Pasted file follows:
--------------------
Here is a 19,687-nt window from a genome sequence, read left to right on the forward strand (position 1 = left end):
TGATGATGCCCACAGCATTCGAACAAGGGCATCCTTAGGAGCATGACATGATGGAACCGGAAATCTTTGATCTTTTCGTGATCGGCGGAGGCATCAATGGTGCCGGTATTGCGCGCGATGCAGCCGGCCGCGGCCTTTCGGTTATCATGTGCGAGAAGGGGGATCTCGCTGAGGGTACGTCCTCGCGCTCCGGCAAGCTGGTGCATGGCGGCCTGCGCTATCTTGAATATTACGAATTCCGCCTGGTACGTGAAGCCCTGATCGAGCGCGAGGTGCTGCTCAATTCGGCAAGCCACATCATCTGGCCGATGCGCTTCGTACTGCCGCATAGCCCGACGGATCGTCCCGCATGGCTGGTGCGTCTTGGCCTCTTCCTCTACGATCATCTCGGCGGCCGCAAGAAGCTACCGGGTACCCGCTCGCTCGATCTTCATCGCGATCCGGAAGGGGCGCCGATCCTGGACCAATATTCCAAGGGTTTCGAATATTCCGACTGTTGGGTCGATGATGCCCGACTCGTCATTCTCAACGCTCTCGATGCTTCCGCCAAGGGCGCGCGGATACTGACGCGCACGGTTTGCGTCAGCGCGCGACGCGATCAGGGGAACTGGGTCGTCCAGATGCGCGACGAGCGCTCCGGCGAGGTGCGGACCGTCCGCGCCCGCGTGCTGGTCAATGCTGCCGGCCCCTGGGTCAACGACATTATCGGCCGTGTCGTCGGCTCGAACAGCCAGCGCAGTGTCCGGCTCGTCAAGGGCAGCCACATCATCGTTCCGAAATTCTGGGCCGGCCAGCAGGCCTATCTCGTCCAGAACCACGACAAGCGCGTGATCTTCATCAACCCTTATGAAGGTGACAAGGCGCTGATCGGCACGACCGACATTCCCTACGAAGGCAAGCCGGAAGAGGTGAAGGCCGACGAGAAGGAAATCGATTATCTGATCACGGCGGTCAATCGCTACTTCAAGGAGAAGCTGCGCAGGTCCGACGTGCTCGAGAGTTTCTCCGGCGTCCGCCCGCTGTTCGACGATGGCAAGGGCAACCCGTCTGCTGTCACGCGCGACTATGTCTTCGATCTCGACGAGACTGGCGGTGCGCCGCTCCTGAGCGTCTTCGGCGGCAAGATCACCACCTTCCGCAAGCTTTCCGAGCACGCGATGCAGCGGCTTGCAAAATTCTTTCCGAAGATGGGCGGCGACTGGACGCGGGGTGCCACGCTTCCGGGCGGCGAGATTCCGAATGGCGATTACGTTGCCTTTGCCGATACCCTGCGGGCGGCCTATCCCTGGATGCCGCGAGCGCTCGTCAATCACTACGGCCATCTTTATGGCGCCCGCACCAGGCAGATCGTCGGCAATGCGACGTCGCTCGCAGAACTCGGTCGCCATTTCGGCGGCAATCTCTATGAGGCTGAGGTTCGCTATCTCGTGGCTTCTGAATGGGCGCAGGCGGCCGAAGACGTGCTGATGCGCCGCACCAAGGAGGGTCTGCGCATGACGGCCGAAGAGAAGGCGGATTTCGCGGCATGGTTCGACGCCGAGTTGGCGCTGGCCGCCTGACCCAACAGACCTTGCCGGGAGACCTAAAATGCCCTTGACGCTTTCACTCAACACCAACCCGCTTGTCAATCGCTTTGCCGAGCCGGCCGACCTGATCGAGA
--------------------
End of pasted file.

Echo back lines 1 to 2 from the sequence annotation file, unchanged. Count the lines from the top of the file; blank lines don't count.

Here is a 19,687-nt window from a genome sequence, read left to right on the forward strand (position 1 = left end):
TGATGATGCCCACAGCATTCGAACAAGGGCATCCTTAGGAGCATGACATGATGGAACCGGAAATCTTTGATCTTTTCGTGATCGGCGGAGGCATCAATGGTGCCGGTATTGCGCGCGATGCAGCCGGCCGCGGCCTTTCGGTTATCATGTGCGAGAAGGGGGATCTCGCTGAGGGTACGTCCTCGCGCTCCGGCAAGCTGGTGCATGGCGGCCTGCGCTATCTTGAATATTACGAATTCCGCCTGGTACGTGAAGCCCTGATCGAGCGCGAGGTGCTGCTCAATTCGGCAAGCCACATCATCTGGCCGATGCGCTTCGTACTGCCGCATAGCCCGACGGATCGTCCCGCATGGCTGGTGCGTCTTGGCCTCTTCCTCTACGATCATCTCGGCGGCCGCAAGAAGCTACCGGGTACCCGCTCGCTCGATCTTCATCGCGATCCGGAAGGGGCGCCGATCCTGGACCAATATTCCAAGGGTTTCGAATATTCCGACTGTTGGGTCGATGATGCCCGACTCGTCATTCTCAACGCTCTCGATGCTTCCGCCAAGGGCGCGCGGATACTGACGCGCACGGTTTGCGTCAGCGCGCGACGCGATCAGGGGAACTGGGTCGTCCAGATGCGCGACGAGCGCTCCGGCGAGGTGCGGACCGTCCGCGCCCGCGTGCTGGTCAATGCTGCCGGCCCCTGGGTCAACGACATTATCGGCCGTGTCGTCGGCTCGAACAGCCAGCGCAGTGTCCGGCTCGTCAAGGGCAGCCACATCATCGTTCCGAAATTCTGGGCCGGCCAGCAGGCCTATCTCGTCCAGAACCACGACAAGCGCGTGATCTTCATCAACCCTTATGAAGGTGACAAGGCGCTGATCGGCACGACCGACATTCCCTACGAAGGCAAGCCGGAAGAGGTGAAGGCCGACGAGAAGGAAATCGATTATCTGATCACGGCGGTCAATCGCTACTTCAAGGAGAAGCTGCGCAGGTCCGACGTGCTCGAGAGTTTCTCCGGCGTCCGCCCGCTGTTCGACGATGGCAAGGGCAACCCGTCTGCTGTCACGCGCGACTATGTCTTCGATCTCGACGAGACTGGCGGTGCGCCGCTCCTGAGCGTCTTCGGCGGCAAGATCACCACCTTCCGCAAGCTTTCCGAGCACGCGATGCAGCGGCTTGCAAAATTCTTTCCGAAGATGGGCGGCGACTGGACGCGGGGTGCCACGCTTCCGGGCGGCGAGATTCCGAATGGCGATTACGTTGCCTTTGCCGATACCCTGCGGGCGGCCTATCCCTGGATGCCGCGAGCGCTCGTCAATCACTACGGCCATCTTTATGGCGCCCGCACCAGGCAGATCGTCGGCAATGCGACGTCGCTCGCAGAACTCGGTCGCCATTTCGGCGGCAATCTCTATGAGGCTGAGGTTCGCTATCTCGTGGCTTCTGAATGGGCGCAGGCGGCCGAAGACGTGCTGATGCGCCGCACCAAGGAGGGTCTGCGCATGACGGCCGAAGAGAAGGCGGATTTCGCGGCATGGTTCGACGCCGAGTTGGCGCTGGCCGCCTGACCCAACAGACCTTGCCGGGAGACCTAAAATGCCCTTGACGCTTTCACTCAACACCAACCCGCTTGTCAATCGCTTTGCCGAGCCGGCCGACCTGATCGAGA